When the Science Channel went in search of young hosts for its new "MythBusters Jr." show, it didn’t use a conventional casting call to find someone with years of experience on stage and screen. Instead, producers looked for youths who use critical thinking and STEAM (Science, Technology, Engineering, Arts and Math) skills.
They found who they were looking for in 15-year-old Jesse Lawless of Slidell, one of six young hosts of the 10-episode series that debuted Jan. 2. (Another is Rachel Pizzolato, 14, of Metairie.)
When Jesse was 12, he finished making a custom mini-chopper he named The Gremlin and posted a video about it on YouTube. To date, the video has garnered 2.6 million views.
“All the kids in the show have different skill sets,” Jesse said. “The producers were looking for someone who could weld and fabricate.” He fit the bill of the builder-inventor.
Jesse's mini-chopper won first place Outstanding Mini Bike at the 2016 World of Wheels competition in New Orleans, but he had no idea the video would be so popular.
His dad had filmed progress on the bike, and his mother had put the video together for the competition.
"Mythbuster Jr." producers contacted his father’s shop after seeing the video and left a message. At first, Jesse's parents thought it was a prank.
One month later, Jesse's mother, Realtor and designer Kerri Lawless, said her husband told her, “That lady called again.” They decided to return the call.
Jesse was interviewed on Skype, but they didn't hear anything back for months, she said.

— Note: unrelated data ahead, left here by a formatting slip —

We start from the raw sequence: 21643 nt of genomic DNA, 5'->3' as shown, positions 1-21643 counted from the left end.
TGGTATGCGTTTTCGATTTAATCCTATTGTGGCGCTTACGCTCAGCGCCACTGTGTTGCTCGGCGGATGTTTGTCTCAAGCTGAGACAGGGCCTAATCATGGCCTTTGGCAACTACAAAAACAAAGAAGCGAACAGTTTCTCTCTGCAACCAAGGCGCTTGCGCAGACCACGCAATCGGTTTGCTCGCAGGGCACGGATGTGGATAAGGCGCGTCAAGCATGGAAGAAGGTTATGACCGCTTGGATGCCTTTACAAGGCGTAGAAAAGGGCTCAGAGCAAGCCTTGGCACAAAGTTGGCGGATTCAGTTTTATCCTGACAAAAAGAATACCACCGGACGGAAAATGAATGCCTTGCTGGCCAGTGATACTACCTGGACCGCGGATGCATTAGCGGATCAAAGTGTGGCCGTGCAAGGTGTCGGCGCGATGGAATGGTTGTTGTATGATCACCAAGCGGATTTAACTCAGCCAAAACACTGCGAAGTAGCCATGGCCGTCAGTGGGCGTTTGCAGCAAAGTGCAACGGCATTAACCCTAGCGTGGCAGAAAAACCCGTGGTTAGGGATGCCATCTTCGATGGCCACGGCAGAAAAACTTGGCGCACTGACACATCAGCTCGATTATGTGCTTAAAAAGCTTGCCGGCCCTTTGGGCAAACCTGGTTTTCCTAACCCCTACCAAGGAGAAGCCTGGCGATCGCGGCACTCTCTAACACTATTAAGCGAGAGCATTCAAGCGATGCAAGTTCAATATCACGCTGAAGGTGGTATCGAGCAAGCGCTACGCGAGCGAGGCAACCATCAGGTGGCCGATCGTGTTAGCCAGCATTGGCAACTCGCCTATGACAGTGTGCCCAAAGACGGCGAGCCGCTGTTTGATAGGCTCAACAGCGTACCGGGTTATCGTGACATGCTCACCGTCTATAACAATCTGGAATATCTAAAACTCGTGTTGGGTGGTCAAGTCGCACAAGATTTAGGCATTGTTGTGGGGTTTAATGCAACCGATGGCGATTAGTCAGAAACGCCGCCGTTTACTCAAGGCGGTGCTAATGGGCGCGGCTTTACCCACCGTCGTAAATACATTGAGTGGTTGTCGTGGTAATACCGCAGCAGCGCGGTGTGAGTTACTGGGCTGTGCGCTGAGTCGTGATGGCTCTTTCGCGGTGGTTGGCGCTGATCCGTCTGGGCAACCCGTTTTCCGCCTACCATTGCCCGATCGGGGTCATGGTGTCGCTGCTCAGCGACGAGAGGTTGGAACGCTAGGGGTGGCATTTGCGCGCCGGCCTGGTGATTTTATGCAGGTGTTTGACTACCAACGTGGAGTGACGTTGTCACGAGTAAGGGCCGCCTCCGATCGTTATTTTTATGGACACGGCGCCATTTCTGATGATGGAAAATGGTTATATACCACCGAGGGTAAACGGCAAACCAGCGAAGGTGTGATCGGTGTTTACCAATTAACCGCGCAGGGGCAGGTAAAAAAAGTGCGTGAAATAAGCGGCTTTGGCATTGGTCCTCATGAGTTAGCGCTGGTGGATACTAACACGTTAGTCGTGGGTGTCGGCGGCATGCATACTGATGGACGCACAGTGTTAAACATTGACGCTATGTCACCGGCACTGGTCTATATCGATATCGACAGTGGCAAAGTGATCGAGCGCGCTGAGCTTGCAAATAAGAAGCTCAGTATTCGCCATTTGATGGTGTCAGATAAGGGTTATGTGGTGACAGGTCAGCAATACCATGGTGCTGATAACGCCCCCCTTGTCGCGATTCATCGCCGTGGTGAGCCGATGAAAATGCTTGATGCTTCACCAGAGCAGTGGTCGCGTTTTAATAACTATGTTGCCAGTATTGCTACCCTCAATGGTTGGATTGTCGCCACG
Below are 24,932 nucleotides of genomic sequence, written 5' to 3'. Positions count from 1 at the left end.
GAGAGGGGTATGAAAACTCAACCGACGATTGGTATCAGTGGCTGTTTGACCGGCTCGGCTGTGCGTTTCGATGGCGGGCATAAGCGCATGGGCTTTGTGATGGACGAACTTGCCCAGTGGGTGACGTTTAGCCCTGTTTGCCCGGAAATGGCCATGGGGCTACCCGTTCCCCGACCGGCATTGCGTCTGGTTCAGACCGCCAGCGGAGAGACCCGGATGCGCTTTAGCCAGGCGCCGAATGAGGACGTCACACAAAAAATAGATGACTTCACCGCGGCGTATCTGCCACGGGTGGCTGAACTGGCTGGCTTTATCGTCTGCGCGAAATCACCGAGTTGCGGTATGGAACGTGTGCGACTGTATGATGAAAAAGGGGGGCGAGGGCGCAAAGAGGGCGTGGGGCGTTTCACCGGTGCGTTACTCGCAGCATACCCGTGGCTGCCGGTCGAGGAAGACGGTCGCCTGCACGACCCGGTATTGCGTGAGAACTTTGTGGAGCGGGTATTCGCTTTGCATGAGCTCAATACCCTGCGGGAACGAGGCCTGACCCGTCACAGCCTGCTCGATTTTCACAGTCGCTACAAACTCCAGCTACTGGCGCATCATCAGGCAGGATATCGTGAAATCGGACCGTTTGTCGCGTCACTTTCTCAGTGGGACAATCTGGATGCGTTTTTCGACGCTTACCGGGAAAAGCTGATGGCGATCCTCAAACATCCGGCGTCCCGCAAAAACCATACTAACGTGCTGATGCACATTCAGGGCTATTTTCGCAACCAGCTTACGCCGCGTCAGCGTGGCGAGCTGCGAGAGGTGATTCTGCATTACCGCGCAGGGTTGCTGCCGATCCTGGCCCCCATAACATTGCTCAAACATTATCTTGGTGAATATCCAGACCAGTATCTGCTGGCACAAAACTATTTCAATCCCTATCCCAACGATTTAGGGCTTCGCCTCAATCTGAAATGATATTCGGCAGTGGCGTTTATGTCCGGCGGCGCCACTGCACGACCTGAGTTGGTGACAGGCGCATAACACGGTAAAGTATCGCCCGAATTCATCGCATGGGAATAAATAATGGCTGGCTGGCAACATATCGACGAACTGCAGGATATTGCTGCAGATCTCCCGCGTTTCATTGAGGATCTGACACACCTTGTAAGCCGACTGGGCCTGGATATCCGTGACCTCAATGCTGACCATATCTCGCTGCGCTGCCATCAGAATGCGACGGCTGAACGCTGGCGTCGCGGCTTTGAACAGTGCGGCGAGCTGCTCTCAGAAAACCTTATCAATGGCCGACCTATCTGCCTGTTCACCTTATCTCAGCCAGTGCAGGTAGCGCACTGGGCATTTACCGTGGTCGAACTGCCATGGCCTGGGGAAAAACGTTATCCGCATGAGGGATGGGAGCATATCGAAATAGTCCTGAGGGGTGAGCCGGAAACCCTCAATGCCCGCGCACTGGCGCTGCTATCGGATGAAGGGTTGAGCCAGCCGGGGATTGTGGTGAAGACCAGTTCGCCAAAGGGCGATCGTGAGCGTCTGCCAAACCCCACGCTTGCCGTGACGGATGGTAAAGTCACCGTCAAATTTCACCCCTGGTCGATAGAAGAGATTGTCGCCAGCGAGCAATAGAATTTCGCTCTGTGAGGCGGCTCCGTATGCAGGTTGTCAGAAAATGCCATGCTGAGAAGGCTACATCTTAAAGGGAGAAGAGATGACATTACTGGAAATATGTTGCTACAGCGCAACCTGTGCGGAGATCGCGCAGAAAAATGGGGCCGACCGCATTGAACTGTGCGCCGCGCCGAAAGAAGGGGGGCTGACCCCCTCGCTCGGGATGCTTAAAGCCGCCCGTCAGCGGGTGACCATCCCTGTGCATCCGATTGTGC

Then in December 2017, Jesse said, “we got together at the house and my parents surprised me. They gave me an envelope and asked me to read it out loud. It said, ‘You’ve been selected.’ ”
In June, Kerri Lawless said, they went to San Raphael, California, for production. She and her husband traded off weeks to fly back and forth to keep up with their businesses. She said that while it was hard for Jesse to leave all his friends for the summer, seeing "MythBusters Jr." on air, “it becomes more real.”
Jesse had never acted on stage, but he said he used to do YouTube videos "as a kid, of gymnastic stuff.”
“I didn’t know how to talk to cameras. It was kind of difficult” at first, but then it became fun.
“Seeing my face on the commercial is kind of exciting.”
The young hosts haven’t seen how the experiments they conducted during filming are turned into shows. The first episode featured Jesse helping make a duct tape tire and riding in the test car to see how long it would last.
He looks forward to the episode where he tests the “human sticky glue trap.”
“We built a human-size rodent glue trap,” he said. “I full-on ran and was sprinting” across it — until his foot stuck.
Jesse currently is on the wrestling team at Holy Cross School in New Orleans, where he is a sophomore. He missed the first month of school due to the filming but is now caught up.
Before high school, he was home schooled and was able to spend time at his father’s shop learning the skills he now employs.
He hopes to be asked to come back for a second season. The original "MythBusters" got people interested in science, and Jesse thinks the junior version will inspire young people.
“It really grabs people’s attention,” he said, and they will “definitely learn something in the process.”
Meanwhile, he will continue with his own STEAM projects. He’s fabricating a go-cart, and he shipped a BMW back from California “to make a drift car out of it.”
His future interests include “going into industrial architecture, designing, building, maybe even building skyscrapers.”
“I used to watch 'MythBusters.' It was one of my favorite shows, and still is,” he said.
Of his newfound fame, Jesse said, his interests and “the video got me where I am right now.”